I find the degree of my resistance is usually proportionate to the size of the block/saboteur that does NOT want to brought into the light – because that would threaten my current homeostasis (which it is the ego’s job to maintain at all costs). So if you find yourself resisting meditation, or your usual method of connecting to your horse, start by owning it.

Then, either hire someone to help you (or a skilled friend), or ask for a dream, or practice ‘automatic writing’ or do EFT Tapping, or hypnotherapy, or use medicine cards to help guide you. If you don’t currently have a good technique for intuitive listening to your horse, here’s what I do – give it a whirl, or use it to stimulate ideas to craft your own way of connecting/listening. It’s all good 🙂

DMSO-Based Hoof Abscess Remedy

14 thoughts on “DMSO-Based Hoof Abscess Remedy

  • November 16, 2019 at 4:58 pm

    You listen and gain much by doing so. So many live entirely within the confines of the mind and what it says; and/or limit themselves by what the five senses provide when there is so much more. Opening to the core when we question, is an exercise toward seeing in a new way. Answers are often upside down; moving us or being pivoted to see, forgive, act, or be. If we are serious when asking The Devine, the response is often painful but that pain is necessary toward true letting go and healing. It takes bravery and openness to move into a new Wisdom Teaching and to let it saturate us. It means active involvement and often requires action on our part. When done climbing that mountain, we can turn to gaze thankfully upon where we have been, enjoy our new freedom, for a while, and rest, or we can begin another new descent into another time of revelation. Every minute of every day there is a new sunrise and a new sunset. May your journey continue in its fullness and blessed by wisdom,strength and serenity.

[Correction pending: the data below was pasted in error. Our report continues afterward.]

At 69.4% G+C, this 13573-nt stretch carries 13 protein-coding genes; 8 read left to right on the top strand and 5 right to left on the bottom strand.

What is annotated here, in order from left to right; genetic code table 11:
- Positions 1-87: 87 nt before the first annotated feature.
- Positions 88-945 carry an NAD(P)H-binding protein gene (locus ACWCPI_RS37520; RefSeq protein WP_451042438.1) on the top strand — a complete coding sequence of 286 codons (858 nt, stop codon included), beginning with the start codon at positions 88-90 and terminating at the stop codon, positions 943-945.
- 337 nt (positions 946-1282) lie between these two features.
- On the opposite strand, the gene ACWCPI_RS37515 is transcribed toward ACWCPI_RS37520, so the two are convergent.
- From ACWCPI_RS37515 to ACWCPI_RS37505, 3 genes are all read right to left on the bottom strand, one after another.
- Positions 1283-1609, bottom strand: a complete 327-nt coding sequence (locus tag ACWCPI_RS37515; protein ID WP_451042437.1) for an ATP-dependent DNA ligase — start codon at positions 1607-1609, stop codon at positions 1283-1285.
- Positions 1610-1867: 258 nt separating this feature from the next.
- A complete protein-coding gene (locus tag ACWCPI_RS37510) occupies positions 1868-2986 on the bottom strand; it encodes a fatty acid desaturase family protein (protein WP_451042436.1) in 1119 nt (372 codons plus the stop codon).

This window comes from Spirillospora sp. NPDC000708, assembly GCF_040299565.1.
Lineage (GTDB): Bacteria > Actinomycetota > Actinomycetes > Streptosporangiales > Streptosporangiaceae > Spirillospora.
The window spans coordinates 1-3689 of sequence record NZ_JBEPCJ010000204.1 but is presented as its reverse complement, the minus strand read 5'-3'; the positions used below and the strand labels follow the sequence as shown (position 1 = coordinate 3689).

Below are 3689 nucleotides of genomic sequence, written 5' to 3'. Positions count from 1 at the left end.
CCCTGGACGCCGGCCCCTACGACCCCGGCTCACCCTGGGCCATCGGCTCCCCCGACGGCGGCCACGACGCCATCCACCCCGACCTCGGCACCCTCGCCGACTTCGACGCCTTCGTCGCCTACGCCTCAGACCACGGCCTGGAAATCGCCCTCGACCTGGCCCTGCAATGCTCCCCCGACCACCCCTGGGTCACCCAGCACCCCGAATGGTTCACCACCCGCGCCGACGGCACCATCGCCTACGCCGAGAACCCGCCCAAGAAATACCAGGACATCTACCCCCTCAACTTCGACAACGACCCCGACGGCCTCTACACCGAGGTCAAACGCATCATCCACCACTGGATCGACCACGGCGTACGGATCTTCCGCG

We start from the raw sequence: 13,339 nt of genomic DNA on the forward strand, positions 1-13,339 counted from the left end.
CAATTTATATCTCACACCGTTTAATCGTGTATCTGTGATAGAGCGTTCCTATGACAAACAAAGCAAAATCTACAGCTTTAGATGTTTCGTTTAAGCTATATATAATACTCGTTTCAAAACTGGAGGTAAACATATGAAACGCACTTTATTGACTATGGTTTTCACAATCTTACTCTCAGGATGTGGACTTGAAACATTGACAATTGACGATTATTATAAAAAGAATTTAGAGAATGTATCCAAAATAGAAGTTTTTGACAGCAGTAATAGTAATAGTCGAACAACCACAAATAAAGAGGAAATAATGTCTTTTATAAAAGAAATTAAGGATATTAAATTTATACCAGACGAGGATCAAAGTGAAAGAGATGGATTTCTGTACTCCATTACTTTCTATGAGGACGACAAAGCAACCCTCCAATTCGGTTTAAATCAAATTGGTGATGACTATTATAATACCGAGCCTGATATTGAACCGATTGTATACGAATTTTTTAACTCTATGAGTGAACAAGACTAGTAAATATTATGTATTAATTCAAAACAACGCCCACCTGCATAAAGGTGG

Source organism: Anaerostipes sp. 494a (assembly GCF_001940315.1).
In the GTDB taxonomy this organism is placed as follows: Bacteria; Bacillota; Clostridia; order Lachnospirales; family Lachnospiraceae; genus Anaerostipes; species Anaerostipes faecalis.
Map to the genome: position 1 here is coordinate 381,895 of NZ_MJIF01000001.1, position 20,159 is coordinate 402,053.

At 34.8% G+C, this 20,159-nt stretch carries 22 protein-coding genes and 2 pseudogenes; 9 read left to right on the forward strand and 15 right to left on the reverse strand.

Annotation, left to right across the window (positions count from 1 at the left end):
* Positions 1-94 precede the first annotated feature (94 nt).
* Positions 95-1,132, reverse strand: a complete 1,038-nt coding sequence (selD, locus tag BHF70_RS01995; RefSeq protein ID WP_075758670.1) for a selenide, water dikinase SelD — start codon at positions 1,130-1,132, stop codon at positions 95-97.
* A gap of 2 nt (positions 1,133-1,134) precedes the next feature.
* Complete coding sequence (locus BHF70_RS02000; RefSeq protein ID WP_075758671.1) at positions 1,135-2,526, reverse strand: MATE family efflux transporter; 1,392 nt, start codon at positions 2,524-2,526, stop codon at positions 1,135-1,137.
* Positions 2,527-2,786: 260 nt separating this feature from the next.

• November 16, 2019 at 7:18 pm

      Oh I LOVE this Claudia – SO SO SO true!!! And YES, “Answers are often upside down” – we humans are so literal by default. It takes practice to be able to go ‘loose brain’ and gather all the inputs and let them saturate us and be willing to stay open, often stumbling, as we fumble our way to illumination.

      And no matter how many times I walk this path… TRUST is always hard. It’s a word that sounds/seem so safe, settled and calm. But walking/living trust?? That’s just darned hard.

  • November 17, 2019 at 6:36 pm

    OMG, this was so fun!! I was talking to you guys as if I was there with you while watching this! Ha! It was great having Ian there, he’s got a dry sense of humor that really added to the conversation 🙂 Especially after seeing him with the birds of prey in the last video. And of course Guliz too, hearing her perspective. And both of you, color-coordinated!

    Glad you let Hugo go. I know when I was 14 and I was living in England (we had just moved from Italy, bad choice!) I hated it and told my parents I wanted to come to the US. It took me 4 yrs to manifest it, but I did. I can totally feel Hugo is hugely invested, and whether this is short or long term, what fun! He can practice creating his dreams.